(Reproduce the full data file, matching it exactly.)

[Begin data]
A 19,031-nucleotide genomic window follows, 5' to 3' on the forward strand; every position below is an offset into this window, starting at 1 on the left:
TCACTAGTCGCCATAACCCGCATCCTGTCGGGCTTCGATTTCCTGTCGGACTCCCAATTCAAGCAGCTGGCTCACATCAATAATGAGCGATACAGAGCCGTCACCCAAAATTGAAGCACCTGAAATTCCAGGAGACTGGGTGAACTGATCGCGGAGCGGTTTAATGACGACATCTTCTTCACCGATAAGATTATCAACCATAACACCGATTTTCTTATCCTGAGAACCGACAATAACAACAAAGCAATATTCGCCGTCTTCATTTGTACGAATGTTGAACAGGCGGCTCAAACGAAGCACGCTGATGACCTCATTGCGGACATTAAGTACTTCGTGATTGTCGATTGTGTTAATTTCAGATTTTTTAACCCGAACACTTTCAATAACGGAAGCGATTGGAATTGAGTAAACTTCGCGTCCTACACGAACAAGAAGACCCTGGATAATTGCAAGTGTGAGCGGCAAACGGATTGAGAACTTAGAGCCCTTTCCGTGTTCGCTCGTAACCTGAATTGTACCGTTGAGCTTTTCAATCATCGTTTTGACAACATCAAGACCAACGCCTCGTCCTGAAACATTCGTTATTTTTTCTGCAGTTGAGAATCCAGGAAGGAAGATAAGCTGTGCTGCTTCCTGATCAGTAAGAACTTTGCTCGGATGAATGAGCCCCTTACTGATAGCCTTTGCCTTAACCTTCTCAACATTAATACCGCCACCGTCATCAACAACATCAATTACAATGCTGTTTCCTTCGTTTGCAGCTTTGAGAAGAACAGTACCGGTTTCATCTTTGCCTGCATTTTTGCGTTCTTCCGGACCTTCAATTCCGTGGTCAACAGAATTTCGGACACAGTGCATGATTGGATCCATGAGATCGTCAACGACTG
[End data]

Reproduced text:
A 19,031-nucleotide genomic window follows, 5' to 3' on the forward strand; every position below is an offset into this window, starting at 1 on the left:
TCACTAGTCGCCATAACCCGCATCCTGTCGGGCTTCGATTTCCTGTCGGACTCCCAATTCAAGCAGCTGGCTCACATCAATAATGAGCGATACAGAGCCGTCACCCAAAATTGAAGCACCTGAAATTCCAGGAGACTGGGTGAACTGATCGCGGAGCGGTTTAATGACGACATCTTCTTCACCGATAAGATTATCAACCATAACACCGATTTTCTTATCCTGAGAACCGACAATAACAACAAAGCAATATTCGCCGTCTTCATTTGTACGAATGTTGAACAGGCGGCTCAAACGAAGCACGCTGATGACCTCATTGCGGACATTAAGTACTTCGTGATTGTCGATTGTGTTAATTTCAGATTTTTTAACCCGAACACTTTCAATAACGGAAGCGATTGGAATTGAGTAAACTTCGCGTCCTACACGAACAAGAAGACCCTGGATAATTGCAAGTGTGAGCGGCAAACGGATTGAGAACTTAGAGCCCTTTCCGTGTTCGCTCGTAACCTGAATTGTACCGTTGAGCTTTTCAATCATCGTTTTGACAACATCAAGACCAACGCCTCGTCCTGAAACATTCGTTATTTTTTCTGCAGTTGAGAATCCAGGAAGGAAGATAAGCTGTGCTGCTTCCTGATCAGTAAGAACTTTGCTCGGATGAATGAGCCCCTTACTGATAGCCTTTGCCTTAACCTTCTCAACATTAATACCGCCACCGTCATCAACAACATCAATTACAATGCTGTTTCCTTCGTTTGCAGCTTTGAGAAGAACAGTACCGGTTTCATCTTTGCCTGCATTTTTGCGTTCTTCCGGACCTTCAATTCCGTGGTCAACAGAATTTCGGACACAGTGCATGATTGGATCCATGAGATCGTCAACGACTG